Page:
Bologna Station, a paradigm shift: spaces, sounds, uses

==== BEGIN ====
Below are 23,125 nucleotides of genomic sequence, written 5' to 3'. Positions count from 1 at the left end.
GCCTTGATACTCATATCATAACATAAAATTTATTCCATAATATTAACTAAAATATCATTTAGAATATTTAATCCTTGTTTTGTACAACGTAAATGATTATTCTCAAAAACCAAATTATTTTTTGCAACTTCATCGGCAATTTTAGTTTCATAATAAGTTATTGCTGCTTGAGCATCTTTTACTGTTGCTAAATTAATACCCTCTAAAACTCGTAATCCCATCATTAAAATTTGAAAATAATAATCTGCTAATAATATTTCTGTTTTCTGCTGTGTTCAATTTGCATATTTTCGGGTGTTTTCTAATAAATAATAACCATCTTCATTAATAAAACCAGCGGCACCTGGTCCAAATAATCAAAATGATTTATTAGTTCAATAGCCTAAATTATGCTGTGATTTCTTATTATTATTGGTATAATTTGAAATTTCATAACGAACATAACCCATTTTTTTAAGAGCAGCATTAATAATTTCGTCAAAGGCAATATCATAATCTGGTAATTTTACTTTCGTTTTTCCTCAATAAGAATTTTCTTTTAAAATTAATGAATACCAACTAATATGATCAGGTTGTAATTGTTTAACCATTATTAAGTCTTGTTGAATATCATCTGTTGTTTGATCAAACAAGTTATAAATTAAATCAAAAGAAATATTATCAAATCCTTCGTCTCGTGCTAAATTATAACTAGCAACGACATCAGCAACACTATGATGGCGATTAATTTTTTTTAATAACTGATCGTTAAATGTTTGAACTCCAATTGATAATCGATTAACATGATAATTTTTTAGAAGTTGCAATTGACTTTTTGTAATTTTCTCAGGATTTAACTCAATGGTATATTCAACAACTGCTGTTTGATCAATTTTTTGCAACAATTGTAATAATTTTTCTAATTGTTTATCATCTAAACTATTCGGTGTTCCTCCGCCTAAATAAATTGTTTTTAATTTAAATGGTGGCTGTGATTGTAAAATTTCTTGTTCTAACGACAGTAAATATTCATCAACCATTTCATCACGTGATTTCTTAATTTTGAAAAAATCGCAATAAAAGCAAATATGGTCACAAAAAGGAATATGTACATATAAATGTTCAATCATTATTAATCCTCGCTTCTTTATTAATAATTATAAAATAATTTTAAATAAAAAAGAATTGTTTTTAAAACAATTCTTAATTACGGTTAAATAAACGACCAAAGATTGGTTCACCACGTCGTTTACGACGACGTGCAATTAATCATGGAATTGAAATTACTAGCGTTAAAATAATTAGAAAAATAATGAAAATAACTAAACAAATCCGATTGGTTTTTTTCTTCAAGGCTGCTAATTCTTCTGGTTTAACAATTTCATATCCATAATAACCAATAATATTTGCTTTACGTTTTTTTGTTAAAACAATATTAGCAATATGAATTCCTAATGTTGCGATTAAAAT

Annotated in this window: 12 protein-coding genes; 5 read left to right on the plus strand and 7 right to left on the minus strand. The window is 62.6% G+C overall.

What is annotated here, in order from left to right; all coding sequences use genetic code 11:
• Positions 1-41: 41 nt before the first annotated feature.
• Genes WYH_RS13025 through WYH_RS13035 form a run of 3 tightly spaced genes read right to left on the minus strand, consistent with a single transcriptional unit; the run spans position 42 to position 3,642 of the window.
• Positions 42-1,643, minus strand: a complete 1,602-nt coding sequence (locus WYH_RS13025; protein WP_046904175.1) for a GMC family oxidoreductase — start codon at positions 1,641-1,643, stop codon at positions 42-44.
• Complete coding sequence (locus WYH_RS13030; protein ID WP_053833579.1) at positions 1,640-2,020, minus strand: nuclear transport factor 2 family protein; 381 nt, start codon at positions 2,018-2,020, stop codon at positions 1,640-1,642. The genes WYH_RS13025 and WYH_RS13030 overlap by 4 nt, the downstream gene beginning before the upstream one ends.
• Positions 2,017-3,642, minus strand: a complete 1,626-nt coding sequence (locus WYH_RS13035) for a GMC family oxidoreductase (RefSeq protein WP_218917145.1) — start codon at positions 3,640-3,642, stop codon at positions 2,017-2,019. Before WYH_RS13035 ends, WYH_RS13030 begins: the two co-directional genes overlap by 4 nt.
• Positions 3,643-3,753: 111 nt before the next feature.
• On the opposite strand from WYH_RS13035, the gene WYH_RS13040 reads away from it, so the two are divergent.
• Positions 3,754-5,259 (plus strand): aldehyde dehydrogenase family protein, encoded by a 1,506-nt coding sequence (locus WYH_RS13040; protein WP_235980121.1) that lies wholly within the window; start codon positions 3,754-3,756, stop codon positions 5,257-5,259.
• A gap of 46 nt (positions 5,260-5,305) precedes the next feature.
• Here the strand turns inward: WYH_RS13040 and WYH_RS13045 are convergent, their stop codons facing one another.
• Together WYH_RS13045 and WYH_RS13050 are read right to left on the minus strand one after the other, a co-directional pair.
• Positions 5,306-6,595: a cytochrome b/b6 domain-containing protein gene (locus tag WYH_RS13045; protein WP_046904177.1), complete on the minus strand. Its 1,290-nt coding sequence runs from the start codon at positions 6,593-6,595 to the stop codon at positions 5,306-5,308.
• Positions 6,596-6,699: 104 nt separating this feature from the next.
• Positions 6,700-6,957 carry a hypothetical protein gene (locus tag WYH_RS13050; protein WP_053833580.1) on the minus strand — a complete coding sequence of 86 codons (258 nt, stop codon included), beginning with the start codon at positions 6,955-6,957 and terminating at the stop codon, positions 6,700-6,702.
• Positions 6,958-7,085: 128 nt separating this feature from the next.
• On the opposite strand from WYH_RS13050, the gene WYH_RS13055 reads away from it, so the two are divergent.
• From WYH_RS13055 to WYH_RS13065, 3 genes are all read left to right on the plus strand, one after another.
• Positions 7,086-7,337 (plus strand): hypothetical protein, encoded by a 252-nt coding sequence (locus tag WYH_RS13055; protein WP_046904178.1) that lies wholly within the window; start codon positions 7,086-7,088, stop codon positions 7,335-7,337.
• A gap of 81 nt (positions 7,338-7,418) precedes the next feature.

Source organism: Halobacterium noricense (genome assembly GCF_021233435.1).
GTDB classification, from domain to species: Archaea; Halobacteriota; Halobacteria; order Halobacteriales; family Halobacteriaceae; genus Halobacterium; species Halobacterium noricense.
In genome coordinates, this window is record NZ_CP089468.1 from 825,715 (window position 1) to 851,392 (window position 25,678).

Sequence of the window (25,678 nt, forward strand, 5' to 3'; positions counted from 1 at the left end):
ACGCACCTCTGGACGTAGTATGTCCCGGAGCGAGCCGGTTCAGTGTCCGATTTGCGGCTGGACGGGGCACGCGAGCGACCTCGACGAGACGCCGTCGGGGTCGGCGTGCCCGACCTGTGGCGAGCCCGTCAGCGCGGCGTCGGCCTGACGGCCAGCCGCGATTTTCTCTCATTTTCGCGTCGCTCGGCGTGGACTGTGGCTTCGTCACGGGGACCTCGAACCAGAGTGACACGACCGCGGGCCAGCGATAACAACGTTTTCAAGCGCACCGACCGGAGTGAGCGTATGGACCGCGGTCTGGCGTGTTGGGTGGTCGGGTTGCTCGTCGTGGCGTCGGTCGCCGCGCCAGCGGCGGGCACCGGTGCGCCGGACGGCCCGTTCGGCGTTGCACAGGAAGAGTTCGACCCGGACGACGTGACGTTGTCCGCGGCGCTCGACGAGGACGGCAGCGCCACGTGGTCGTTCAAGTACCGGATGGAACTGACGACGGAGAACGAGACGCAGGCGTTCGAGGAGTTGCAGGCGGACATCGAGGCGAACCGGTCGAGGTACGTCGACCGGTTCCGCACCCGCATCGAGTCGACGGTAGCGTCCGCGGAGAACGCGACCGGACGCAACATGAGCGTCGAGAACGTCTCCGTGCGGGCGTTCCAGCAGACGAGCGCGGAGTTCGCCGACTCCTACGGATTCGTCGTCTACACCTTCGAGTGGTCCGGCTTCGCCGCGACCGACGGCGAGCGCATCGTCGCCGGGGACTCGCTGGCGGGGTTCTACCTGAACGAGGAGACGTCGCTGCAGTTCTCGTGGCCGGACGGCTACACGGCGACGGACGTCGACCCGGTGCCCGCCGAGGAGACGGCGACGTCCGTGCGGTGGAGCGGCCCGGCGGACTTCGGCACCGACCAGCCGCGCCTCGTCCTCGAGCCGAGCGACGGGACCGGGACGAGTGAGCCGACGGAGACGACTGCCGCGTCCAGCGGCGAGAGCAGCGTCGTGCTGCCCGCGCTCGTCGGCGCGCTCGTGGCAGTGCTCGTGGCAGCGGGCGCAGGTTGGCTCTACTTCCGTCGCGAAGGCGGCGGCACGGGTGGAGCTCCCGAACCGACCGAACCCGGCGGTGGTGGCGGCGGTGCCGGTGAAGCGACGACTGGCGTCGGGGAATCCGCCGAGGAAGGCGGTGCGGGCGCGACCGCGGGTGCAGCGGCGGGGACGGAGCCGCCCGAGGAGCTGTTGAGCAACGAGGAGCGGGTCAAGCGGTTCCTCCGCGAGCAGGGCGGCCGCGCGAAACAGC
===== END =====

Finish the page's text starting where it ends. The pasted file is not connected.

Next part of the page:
Over the past few years, under the “Grandi Stazioni” project, the main Italian railway stations have been restructured and modernised; primary goal of this modernisation is to modify the practices and uses traditionally associated with these places, which aspire to become efficient spaces with an increasing range of services and comforts. Among the stations that have had to undergo a spatial and functional restructuring, this essay focuses on Bologna Centrale Railway Station: through a semiotic perspective, the analysis pays particular attention to the observation of spaces, soundscapes and the interaction between these elements. Regarding the primary practice that takes place in a station (catch a train), a standard route has been identified: it is divided into three sections linked to three important areas (hall, underpass and platform). The analysis of this route focuses on different degrees of user competence: different knowledge influences the access to the spaces and their use. The analysis of the station itself and the texts in which the “Grandi Stazioni” project is clearly stated show that the dominant isotopy of the place and the “effect of sense” primarily perceived as a result of the restructuring, which has not yet been completed, are related to the assertion of a specific value, the efficiency, variously conveyed (the dehumanisation of services, the increase in safety and accessibility, the attempt to create a soundscape in which the dominant element is the silence).